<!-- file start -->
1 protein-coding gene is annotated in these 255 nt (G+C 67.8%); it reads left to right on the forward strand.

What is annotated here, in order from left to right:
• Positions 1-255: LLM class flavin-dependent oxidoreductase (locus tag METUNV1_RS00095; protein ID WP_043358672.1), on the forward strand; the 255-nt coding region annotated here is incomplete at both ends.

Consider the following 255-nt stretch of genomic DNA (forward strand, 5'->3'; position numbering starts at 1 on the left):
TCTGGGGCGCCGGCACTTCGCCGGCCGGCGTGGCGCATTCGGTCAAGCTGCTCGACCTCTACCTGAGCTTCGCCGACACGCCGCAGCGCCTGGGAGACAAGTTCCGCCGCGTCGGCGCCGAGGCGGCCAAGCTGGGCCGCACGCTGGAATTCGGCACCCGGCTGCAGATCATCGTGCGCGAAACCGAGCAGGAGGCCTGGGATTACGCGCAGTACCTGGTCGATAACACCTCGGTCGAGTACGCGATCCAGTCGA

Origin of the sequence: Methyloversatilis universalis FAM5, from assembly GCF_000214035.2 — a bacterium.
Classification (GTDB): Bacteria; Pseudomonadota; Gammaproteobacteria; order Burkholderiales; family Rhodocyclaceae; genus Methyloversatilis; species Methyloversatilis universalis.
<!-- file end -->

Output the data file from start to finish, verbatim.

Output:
1 protein-coding gene is annotated in these 255 nt (G+C 67.8%); it reads left to right on the forward strand.

What is annotated here, in order from left to right:
• Positions 1-255: LLM class flavin-dependent oxidoreductase (locus tag METUNV1_RS00095; protein ID WP_043358672.1), on the forward strand; the 255-nt coding region annotated here is incomplete at both ends.

Consider the following 255-nt stretch of genomic DNA (forward strand, 5'->3'; position numbering starts at 1 on the left):
TCTGGGGCGCCGGCACTTCGCCGGCCGGCGTGGCGCATTCGGTCAAGCTGCTCGACCTCTACCTGAGCTTCGCCGACACGCCGCAGCGCCTGGGAGACAAGTTCCGCCGCGTCGGCGCCGAGGCGGCCAAGCTGGGCCGCACGCTGGAATTCGGCACCCGGCTGCAGATCATCGTGCGCGAAACCGAGCAGGAGGCCTGGGATTACGCGCAGTACCTGGTCGATAACACCTCGGTCGAGTACGCGATCCAGTCGA

Origin of the sequence: Methyloversatilis universalis FAM5, from assembly GCF_000214035.2 — a bacterium.
Classification (GTDB): Bacteria; Pseudomonadota; Gammaproteobacteria; order Burkholderiales; family Rhodocyclaceae; genus Methyloversatilis; species Methyloversatilis universalis.